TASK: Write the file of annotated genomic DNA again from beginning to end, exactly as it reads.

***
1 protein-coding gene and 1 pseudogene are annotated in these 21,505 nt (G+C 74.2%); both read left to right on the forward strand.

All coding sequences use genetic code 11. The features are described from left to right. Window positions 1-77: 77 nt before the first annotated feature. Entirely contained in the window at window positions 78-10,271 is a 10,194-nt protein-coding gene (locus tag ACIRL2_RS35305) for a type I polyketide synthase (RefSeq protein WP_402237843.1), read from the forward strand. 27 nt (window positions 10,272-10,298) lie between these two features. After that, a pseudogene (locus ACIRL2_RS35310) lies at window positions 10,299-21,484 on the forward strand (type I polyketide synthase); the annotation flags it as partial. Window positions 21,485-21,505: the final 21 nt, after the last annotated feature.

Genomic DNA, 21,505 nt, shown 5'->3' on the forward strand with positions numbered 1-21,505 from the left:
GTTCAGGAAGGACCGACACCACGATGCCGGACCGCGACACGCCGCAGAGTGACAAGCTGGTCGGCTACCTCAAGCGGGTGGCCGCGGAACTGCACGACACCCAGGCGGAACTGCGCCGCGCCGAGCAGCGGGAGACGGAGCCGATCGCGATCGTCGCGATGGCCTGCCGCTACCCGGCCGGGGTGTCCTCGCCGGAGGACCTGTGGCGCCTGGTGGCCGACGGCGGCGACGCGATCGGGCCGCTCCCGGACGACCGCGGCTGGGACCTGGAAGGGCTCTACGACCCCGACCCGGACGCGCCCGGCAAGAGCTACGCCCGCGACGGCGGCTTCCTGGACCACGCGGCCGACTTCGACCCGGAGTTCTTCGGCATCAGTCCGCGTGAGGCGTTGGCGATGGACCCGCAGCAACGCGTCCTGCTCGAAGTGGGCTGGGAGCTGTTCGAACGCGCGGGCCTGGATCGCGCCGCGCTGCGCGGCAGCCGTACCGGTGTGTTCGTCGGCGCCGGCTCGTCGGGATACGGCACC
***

1 protein-coding gene and 1 pseudogene are annotated in these 21,505 nt (G+C 74.2%); both read left to right on the forward strand.

All coding sequences use genetic code 11. The features are described from left to right. Window positions 1-77: 77 nt before the first annotated feature. Entirely contained in the window at window positions 78-10,271 is a 10,194-nt protein-coding gene (locus tag ACIRL2_RS35305) for a type I polyketide synthase (RefSeq protein WP_402237843.1), read from the forward strand. 27 nt (window positions 10,272-10,298) lie between these two features. After that, a pseudogene (locus ACIRL2_RS35310) lies at window positions 10,299-21,484 on the forward strand (type I polyketide synthase); the annotation flags it as partial. Window positions 21,485-21,505: the final 21 nt, after the last annotated feature.

Genomic DNA, 21,505 nt, shown 5'->3' on the forward strand with positions numbered 1-21,505 from the left:
GTTCAGGAAGGACCGACACCACGATGCCGGACCGCGACACGCCGCAGAGTGACAAGCTGGTCGGCTACCTCAAGCGGGTGGCCGCGGAACTGCACGACACCCAGGCGGAACTGCGCCGCGCCGAGCAGCGGGAGACGGAGCCGATCGCGATCGTCGCGATGGCCTGCCGCTACCCGGCCGGGGTGTCCTCGCCGGAGGACCTGTGGCGCCTGGTGGCCGACGGCGGCGACGCGATCGGGCCGCTCCCGGACGACCGCGGCTGGGACCTGGAAGGGCTCTACGACCCCGACCCGGACGCGCCCGGCAAGAGCTACGCCCGCGACGGCGGCTTCCTGGACCACGCGGCCGACTTCGACCCGGAGTTCTTCGGCATCAGTCCGCGTGAGGCGTTGGCGATGGACCCGCAGCAACGCGTCCTGCTCGAAGTGGGCTGGGAGCTGTTCGAACGCGCGGGCCTGGATCGCGCCGCGCTGCGCGGCAGCCGTACCGGTGTGTTCGTCGGCGCCGGCTCGTCGGGATACGGCACC